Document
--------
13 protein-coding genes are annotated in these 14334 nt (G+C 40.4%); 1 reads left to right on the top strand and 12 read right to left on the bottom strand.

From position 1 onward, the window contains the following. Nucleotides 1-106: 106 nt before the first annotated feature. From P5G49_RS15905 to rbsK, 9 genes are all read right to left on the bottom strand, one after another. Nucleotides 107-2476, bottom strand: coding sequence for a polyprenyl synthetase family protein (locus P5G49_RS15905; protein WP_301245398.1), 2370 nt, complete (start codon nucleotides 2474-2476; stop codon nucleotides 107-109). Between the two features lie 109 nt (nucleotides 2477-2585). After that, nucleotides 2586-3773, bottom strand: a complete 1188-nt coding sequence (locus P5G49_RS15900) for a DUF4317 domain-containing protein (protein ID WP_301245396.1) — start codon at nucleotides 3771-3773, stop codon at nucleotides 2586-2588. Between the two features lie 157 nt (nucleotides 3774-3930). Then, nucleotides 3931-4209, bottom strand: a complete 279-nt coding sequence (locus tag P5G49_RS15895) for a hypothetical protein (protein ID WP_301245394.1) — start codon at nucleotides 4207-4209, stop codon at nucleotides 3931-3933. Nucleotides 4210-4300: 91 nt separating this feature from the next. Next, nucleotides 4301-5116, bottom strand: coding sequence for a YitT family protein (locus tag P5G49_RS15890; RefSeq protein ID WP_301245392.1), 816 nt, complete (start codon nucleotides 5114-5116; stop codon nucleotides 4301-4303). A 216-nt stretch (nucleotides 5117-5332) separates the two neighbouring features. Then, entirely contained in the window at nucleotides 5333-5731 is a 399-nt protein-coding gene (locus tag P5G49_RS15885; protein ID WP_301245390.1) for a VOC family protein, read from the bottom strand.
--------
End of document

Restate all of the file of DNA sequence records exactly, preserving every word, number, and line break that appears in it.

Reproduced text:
13 protein-coding genes are annotated in these 14334 nt (G+C 40.4%); 1 reads left to right on the top strand and 12 read right to left on the bottom strand.

From position 1 onward, the window contains the following. Nucleotides 1-106: 106 nt before the first annotated feature. From P5G49_RS15905 to rbsK, 9 genes are all read right to left on the bottom strand, one after another. Nucleotides 107-2476, bottom strand: coding sequence for a polyprenyl synthetase family protein (locus P5G49_RS15905; protein WP_301245398.1), 2370 nt, complete (start codon nucleotides 2474-2476; stop codon nucleotides 107-109). Between the two features lie 109 nt (nucleotides 2477-2585). After that, nucleotides 2586-3773, bottom strand: a complete 1188-nt coding sequence (locus P5G49_RS15900) for a DUF4317 domain-containing protein (protein ID WP_301245396.1) — start codon at nucleotides 3771-3773, stop codon at nucleotides 2586-2588. Between the two features lie 157 nt (nucleotides 3774-3930). Then, nucleotides 3931-4209, bottom strand: a complete 279-nt coding sequence (locus tag P5G49_RS15895) for a hypothetical protein (protein ID WP_301245394.1) — start codon at nucleotides 4207-4209, stop codon at nucleotides 3931-3933. Nucleotides 4210-4300: 91 nt separating this feature from the next. Next, nucleotides 4301-5116, bottom strand: coding sequence for a YitT family protein (locus tag P5G49_RS15890; RefSeq protein ID WP_301245392.1), 816 nt, complete (start codon nucleotides 5114-5116; stop codon nucleotides 4301-4303). A 216-nt stretch (nucleotides 5117-5332) separates the two neighbouring features. Then, entirely contained in the window at nucleotides 5333-5731 is a 399-nt protein-coding gene (locus tag P5G49_RS15885; protein ID WP_301245390.1) for a VOC family protein, read from the bottom strand.